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Publication numberUS4474000 A
Publication typeGrant
Application numberUS 06/441,082
Publication dateOct 2, 1984
Filing dateNov 12, 1982
Priority dateNov 12, 1982
Fee statusLapsed
Publication number06441082, 441082, US 4474000 A, US 4474000A, US-A-4474000, US4474000 A, US4474000A
InventorsJack J. Benson, John F. Jones, Sam B. Williams
Original AssigneeWilliams International Corporation
Export CitationBiBTeX, EndNote, RefMan
External Links: USPTO, USPTO Assignment, Espacenet
Recuperated turbine engine
US 4474000 A
The disclosure relates to an improved recuperative heat exchanger for a turbine engine. Heat exchanger modules have discrete passages therein for the relatively high pressure compressor discharge air and relative low pressure exhaust gases. A continuous seal is provided at each end of the exhaust passages in the heat exchanger that is expandable into positive engagement with the heat exchange module.
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We claim:
1. In a recuperated turbine engine comprising an engine housing, means in said housing for compressing air for the support of combustion, a combustion chamber, means for introducing compressed air and fuel into said combustion chamber and, a turbine rotatable about a central axis for extracting energy from the gases produced in said combustion chamber, an improved recuperative heat exchanger comprising
a plurality of heat exchanger modules of generally rectangular cross section having discrete counterflow passages therein, said modules being orientated in circumferentially spaced relation to one another with said discrete passages arranged for substantially radial counterflow of said compressor discharge air and exhaust gases relative to said central axis, and
a continuous metal seal at each end of the exhaust passages in each of said heat exchangers, said seals directly supporting said heat exchangers against radially inward and outward movement relative said engine housing, said seals being of rectangular configuration complementary to said modules and of generally U-shaped cross section defined by relatively thin walls attached to one another on the exhaust gas side thereof and spaced from one another at the compressor discharge air side of said seal, said seals being expandable due to the bias of said high pressure compressor discharge air thereon into direct engagement with said heat exchange modules and said housing.

Brayton cycle engines generally comprise means for compressing air for the support of combustion, a combustion chamber which has inlets for both the compressed air and fuel, and means for extracting energy from the hot exhaust gases to produce mechanical work. When a turbine is used to extract energy, the hot exhaust gases produced in the combustion chamber are fed to a turbine that rotates a drive shaft. In a recuperated turbine engine, exhaust gases of the turbine are passed through a recuperative heat exchanger that heats the relatively cold compressed air from the compressor to maximize efficiency of the engine.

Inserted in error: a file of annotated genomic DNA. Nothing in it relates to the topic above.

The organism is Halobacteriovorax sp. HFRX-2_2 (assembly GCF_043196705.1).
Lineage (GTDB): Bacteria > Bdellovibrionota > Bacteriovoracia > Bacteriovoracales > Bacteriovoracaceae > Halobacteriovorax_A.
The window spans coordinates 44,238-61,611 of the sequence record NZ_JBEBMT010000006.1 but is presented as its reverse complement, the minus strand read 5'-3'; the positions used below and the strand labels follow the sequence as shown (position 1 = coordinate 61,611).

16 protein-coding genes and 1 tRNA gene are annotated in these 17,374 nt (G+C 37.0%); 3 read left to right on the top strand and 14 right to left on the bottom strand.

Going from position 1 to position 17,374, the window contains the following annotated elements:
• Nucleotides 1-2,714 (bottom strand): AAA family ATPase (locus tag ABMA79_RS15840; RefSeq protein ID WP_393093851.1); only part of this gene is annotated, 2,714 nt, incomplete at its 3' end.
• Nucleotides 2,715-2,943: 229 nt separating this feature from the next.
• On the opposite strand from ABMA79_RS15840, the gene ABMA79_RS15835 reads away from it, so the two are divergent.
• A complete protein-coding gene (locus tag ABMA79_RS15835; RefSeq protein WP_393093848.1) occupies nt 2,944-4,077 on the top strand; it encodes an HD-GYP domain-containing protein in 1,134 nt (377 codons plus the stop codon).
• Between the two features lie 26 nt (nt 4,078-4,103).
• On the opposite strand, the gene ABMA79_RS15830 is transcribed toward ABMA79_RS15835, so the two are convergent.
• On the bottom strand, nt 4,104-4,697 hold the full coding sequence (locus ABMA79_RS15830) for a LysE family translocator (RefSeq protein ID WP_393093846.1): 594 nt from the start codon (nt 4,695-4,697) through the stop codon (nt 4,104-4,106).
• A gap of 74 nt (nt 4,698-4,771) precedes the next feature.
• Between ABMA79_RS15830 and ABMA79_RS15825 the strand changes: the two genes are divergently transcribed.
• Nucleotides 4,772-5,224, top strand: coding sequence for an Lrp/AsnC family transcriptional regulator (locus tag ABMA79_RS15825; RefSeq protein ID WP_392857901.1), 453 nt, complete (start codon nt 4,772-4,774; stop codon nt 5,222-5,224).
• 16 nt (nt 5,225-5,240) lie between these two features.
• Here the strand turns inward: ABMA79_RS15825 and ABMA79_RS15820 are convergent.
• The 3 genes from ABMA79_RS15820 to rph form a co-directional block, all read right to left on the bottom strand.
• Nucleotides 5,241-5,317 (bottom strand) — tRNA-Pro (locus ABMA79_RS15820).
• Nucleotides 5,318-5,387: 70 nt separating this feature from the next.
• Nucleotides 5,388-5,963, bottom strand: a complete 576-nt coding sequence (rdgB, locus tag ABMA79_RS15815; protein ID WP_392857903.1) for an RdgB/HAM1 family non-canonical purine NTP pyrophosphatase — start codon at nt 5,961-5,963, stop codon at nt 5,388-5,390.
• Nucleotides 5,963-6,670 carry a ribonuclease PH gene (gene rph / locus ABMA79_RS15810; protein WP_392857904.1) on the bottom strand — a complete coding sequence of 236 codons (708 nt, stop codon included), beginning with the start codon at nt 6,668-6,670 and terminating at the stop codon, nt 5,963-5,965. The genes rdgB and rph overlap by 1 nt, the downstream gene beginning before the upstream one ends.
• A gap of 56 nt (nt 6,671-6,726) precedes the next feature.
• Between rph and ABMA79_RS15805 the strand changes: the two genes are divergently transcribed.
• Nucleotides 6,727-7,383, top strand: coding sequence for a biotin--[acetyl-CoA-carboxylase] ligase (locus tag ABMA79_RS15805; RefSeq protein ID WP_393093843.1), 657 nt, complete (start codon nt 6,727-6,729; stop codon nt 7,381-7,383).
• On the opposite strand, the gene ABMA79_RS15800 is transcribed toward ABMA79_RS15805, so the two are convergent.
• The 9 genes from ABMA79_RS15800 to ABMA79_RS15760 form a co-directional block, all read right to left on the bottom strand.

The efficiency of the recuperated gas turbine engine depends in part on the efficiency of the heat exchanger. The heat exchanger utilizes residual energy contained in the hot exhaust gases for preheating the compressed air supplied to the turbine. The efficiency of the heat exchanger is the ratio of heat actually transferred in the heat exchanger to the heat theoretically transferable by an infinitely large heat exchange surface. Because of the high temperature on the hot gas side of the heat exchanger, the materials used must be limited to highly heat resistant metals or ceramic materials. A critical factor is that leakage between the hot exhaust and cold high pressure air sides of the heat exchanger must be precluded.


The invention relates to an improved engine and recuperative heat exchanger geometry as well as a mounting system therefor that effects positive sealing of high pressure air with respect to the exhaust passages. Compressor discharge air is introduced into the area surrounding the regenerator modules and is prevented from escaping into the exhaust system by flexible metal seal elements which enclose the exhaust passages and bear against the outer faces of ceramic heat exchanger modules. As a result, the ceramic heat exchanger modules are in overall compression so that any cracks therein tend to close rather than open. All seal leakage comprises air at compressor discharge temperature so that there are no hot streaks across the seal areas. The net pressure forces on the flexible seals tends to hold them firmly against the recuperator modules.


FIG. 1 is a side elevation, partially in section, of a recuperated turbine engine utilizing the recuperative system of the instant invention.

FIG. 2 is a view taken within the circle 2 of FIG. 1.

FIG. 3 is a sectional view taken along the line 3--3 of FIG. 2.

FIG. 4 is a sectional view taken along the line 4--4 of FIG. 2.

FIG. 5 is a sectional view taken along the line 5--5 of FIG. 4.


Referring to FIGS. 1 and 2 of the drawings a gas turbine engine 10 utilizes an overhung compressor and turbine system 12 supported by bearings 14 at the inlet side 16 of a compressor 18. A main housing 20 supports and contains the compressor 18, a turbine rotor 22, a combustor 24, an associated turbine inlet scroll 26 and a recuperator assembly 28. Cold compressor discharge air C-CD is ducted between two walls 30 and 32 of the main housing 20 rearwardly to the recuperator assembly 28. The cold compressor discharge air passage is annular except where a combustor pressure tube 34 (FIG. 3) passes through it.

A rear portion 36 of the main housing 20, in combination with a rear pressure cover 38 and a turbine outlet housing 40 forms an enclosure for a number of trapezoidal ceramic counterflow heat exchanger modules 42.